Magnetic Chore Chart

As I am sure is the case with many other parents, I have tried various systems and charts and lists to get my kids to do chores, and do them consistently, especially in the summer. This spring I started brainstorming about how I was going to have a successful summer with the children and I came up with this idea.

Up to this point, my most successful "job chart" was when I made a list on a piece of paper and the kids would read what they had to do and write their initial next to the job when it was finished. There are several flaws in this system, though. What if there is a job that I only need/want one child to do? What if I forget to write a list the night before and the children get up before me? I would often tell them to "pick two from this list" but the faster ones would pick the easier/shorter jobs. I don't want to write out a different list for each child, but I need to be able to have customizable lists without all the work.

And the magnetic job chart was born. I went to Home Depot and got a piece of sheet metal that measures 1x2 ft. I had just planned to hang it on the wall but Frugaldad hopped on the job chart train with me and cut me a piece of 1/4" plywood for the back and we glued them together with polyurethane glue. I went to Staples and bought some magnetic paper. It is designed to run through an ink-jet printer, but I wanted to hand-write the jobs so that as I added more, they all matched. I used a paper trimmer to cut the magnetic paper into 1/2" strips, then I used fine-tipped permanent markers in different colors to write the jobs on the strips, and I just cut them apart with scissors. I wrote down every possible job I might ask the kids to do and wrote them on a piece of paper. Then I coded them according to the type of job. Some jobs, like feeding our various animals, rotate weekly. Some things are done daily. Some things are done whenever I feel like asking the kids to do them. My coding system isn't perfect, but it works. I wrote each type of job in a different color.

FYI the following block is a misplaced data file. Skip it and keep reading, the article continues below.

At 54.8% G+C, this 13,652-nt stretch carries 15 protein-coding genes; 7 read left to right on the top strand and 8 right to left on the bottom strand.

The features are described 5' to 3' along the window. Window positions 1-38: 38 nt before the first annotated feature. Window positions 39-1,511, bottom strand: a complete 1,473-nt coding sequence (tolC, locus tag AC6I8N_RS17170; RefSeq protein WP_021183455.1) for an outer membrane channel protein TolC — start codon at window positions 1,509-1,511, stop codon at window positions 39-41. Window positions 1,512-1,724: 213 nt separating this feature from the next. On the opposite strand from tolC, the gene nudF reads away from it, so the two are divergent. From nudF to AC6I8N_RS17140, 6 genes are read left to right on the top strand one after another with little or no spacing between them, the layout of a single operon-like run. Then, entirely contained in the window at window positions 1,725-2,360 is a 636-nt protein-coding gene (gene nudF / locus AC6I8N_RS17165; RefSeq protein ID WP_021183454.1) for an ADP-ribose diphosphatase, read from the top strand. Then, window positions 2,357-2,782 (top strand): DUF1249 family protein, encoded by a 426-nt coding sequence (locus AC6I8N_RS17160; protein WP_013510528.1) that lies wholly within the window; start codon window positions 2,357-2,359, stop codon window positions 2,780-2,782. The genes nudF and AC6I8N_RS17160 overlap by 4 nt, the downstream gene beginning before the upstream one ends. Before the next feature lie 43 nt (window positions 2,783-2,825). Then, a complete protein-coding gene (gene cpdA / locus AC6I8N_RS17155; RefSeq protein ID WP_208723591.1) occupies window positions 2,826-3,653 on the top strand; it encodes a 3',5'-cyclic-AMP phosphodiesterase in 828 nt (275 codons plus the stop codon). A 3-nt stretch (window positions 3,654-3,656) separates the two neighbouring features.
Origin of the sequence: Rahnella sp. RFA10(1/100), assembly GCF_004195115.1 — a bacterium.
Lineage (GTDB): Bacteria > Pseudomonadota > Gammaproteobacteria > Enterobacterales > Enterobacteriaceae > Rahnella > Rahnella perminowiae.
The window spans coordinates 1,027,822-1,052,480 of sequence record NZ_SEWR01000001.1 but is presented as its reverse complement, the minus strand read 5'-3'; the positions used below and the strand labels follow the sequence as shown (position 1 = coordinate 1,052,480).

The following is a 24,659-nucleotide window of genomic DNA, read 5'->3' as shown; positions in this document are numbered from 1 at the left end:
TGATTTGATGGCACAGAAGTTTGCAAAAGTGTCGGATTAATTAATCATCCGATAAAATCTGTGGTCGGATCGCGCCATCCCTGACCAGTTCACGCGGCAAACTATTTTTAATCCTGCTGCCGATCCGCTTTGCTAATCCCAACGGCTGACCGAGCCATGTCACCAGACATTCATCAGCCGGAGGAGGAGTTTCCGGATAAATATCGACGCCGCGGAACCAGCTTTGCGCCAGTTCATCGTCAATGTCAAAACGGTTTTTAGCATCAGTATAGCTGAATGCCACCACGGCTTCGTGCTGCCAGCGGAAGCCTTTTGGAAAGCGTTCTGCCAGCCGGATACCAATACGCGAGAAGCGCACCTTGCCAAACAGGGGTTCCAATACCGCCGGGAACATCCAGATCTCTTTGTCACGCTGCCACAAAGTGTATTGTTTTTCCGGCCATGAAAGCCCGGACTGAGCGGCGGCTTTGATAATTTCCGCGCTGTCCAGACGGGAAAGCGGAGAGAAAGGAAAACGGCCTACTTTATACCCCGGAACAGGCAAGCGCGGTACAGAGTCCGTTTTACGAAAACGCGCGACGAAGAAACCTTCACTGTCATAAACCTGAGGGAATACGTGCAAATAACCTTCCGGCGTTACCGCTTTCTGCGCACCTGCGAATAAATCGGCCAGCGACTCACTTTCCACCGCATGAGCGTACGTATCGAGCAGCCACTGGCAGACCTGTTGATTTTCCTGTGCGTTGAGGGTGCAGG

jobs for the new chart

job on magnetic paper

I wanted to make it cute, but by the time I got everything assembled and written, etc, it was the last day of school. I knew that I had to start the very first day of vacation to get all the kids on board with my system. So I wrote each child's initials with a washable maker and called it good.

chore chart before beautification

When a child finishes a job, they move it from the left side to the right side of the board.

After a month, I finally had a spare minute to make the board prettier. I bought a roll of faux leather Contact Paper and some scrapbooking stickers and covered the board.

Magnetic Job Board

I am happy to report that after over a month of summer vacation, we are still using this job chart with great success. I have a job magnet called "mom job" that is a job that they have to come ask me about, so I don't have to make magnets for special one-time things, like "unpack your backpack from the camping trip." When a job goes unfinished that I need done (like the dishwasher needs emptied and I'm ready to load dirty dishes,) I am able to remove that job from the offending child's section and replace it with a different (usually harder) job. This child, in particular, doesn't care too much about getting her turn on the computer or picking a television show, so I often empty the dishwasher for her and assign her something else. And then I leave the unfinished jobs for the next day, as well.

jobs on the job board

Cost for this project:
sheet metal: $7
plywood: free (scrap from the kitchen project)
contact paper: $7 plus almost a whole roll left
magnetic paper: $10 for 4 sheets. I have more than 3 sheets left
kids who do jobs: priceless

(I modified the system just a bit when school started. Check it out here.)